How to seperate a server from rest of network

So my setup is as follows:
Cable Modem goes to a Freedom9 Freeguard100 UTM Firewall
Lan Port 1 on Firewall goes to Dell Managed 24 Port switch (switch1) and is a 192.168.1.x network
DMZ port of firewall goes to another Dell Managed 24 port (switch2) and is a 192.168.2.x network

192.168.1.x can see the 192.168.2.x network but 192.168.2.x cant see the 192.168.1.x, and the 192.168.1.x is work servers and work machines, where 192.168.2.x is the client machines and client nas server

192.168.1.x has its own DHCP server (Domain Controller)
192.168.2.x has its DHCP through the NAS Server (win2k3 box).

What I have now is a ESX Server just running so that I can mess around with different OS and not have to build and take down a machine.  What I want to do is have this ESX server be able to be accessed from the 192.168.1.x side but not interfere with the current networking.

When I loaded ESX and loaded the first guest O/S (SBS2003), it through a warning during setup about having a current DHCP server loaded.  So I want to find a way to separate the ESX server from the rest of the 192.168.1.x network so that if i load another DHCP server it wont affect the current servers.

How can I go about doing this?  Both switches are managed but currently aren't in managed mode.

I want the ESX server to be able to browse the internet but stay separate from the other equipment while still being able to be accessed from my work desktop and stuff.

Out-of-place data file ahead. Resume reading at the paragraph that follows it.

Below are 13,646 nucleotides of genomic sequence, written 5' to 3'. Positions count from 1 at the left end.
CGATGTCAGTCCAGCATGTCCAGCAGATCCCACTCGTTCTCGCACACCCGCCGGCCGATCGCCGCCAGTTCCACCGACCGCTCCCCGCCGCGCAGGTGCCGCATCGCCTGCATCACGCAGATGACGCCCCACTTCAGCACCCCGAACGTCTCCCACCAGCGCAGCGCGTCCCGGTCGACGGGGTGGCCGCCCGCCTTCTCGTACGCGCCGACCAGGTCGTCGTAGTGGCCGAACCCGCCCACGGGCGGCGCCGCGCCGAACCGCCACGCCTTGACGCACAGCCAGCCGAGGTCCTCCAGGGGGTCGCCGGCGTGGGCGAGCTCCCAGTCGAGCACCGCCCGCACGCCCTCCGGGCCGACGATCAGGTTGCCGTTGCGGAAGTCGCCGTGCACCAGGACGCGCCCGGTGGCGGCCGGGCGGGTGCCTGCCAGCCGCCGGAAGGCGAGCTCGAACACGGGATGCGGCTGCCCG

Fluid Imagery

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Erik BjersConnect With a Mentor Principal Systems AdministratorCommented:
Your best bet would be to put it on the DMZ (unless you alredy have a DHCP server on the DMZ).

I don't know anything about your firewall but it looks like the firewall has more than just 2 ethernet ports.  You may be able to enable one of the other ports and configure a third network say 192.168.3.x, allow this network to access the internet, allow your internal network (or just your host) to access the third network, but don't allow the third network to access your internal network.


The 4 ports on the back of that firewall act as a four port switch unfortunately, not individual interfaces so you can't use it to create seperate networks.

Those switches may be able to do VLANs sounds like what you're after, but "Dell Managed 24 Port switch" is a bit vague to be sure as Dell sell lots of different switches.  If you can look it up from the part number and see if it supports VLANS you should look into that.
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